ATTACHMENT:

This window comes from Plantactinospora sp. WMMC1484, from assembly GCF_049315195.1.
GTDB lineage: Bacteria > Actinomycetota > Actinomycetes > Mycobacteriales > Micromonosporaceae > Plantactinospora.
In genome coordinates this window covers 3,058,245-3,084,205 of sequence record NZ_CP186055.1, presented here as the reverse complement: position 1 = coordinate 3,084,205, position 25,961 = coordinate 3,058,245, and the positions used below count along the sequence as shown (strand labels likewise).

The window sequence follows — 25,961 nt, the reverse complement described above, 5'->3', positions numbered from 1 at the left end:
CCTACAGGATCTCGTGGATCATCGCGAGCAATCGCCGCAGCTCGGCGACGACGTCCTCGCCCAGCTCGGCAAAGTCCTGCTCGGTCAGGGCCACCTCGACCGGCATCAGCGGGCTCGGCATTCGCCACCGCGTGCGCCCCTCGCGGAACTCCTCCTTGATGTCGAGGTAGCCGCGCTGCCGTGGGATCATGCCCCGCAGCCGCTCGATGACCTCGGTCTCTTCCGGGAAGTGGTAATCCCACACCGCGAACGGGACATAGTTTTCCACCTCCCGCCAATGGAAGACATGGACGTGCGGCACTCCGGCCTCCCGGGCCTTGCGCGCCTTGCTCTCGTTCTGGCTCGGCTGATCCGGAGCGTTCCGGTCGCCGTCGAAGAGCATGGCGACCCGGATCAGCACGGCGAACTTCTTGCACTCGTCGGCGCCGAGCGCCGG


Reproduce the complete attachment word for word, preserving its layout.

This window comes from Plantactinospora sp. WMMC1484, from assembly GCF_049315195.1.
GTDB lineage: Bacteria > Actinomycetota > Actinomycetes > Mycobacteriales > Micromonosporaceae > Plantactinospora.
In genome coordinates this window covers 3,058,245-3,084,205 of sequence record NZ_CP186055.1, presented here as the reverse complement: position 1 = coordinate 3,084,205, position 25,961 = coordinate 3,058,245, and the positions used below count along the sequence as shown (strand labels likewise).

The window sequence follows — 25,961 nt, the reverse complement described above, 5'->3', positions numbered from 1 at the left end:
CCTACAGGATCTCGTGGATCATCGCGAGCAATCGCCGCAGCTCGGCGACGACGTCCTCGCCCAGCTCGGCAAAGTCCTGCTCGGTCAGGGCCACCTCGACCGGCATCAGCGGGCTCGGCATTCGCCACCGCGTGCGCCCCTCGCGGAACTCCTCCTTGATGTCGAGGTAGCCGCGCTGCCGTGGGATCATGCCCCGCAGCCGCTCGATGACCTCGGTCTCTTCCGGGAAGTGGTAATCCCACACCGCGAACGGGACATAGTTTTCCACCTCCCGCCAATGGAAGACATGGACGTGCGGCACTCCGGCCTCCCGGGCCTTGCGCGCCTTGCTCTCGTTCTGGCTCGGCTGATCCGGAGCGTTCCGGTCGCCGTCGAAGAGCATGGCGACCCGGATCAGCACGGCGAACTTCTTGCACTCGTCGGCGCCGAGCGCCGG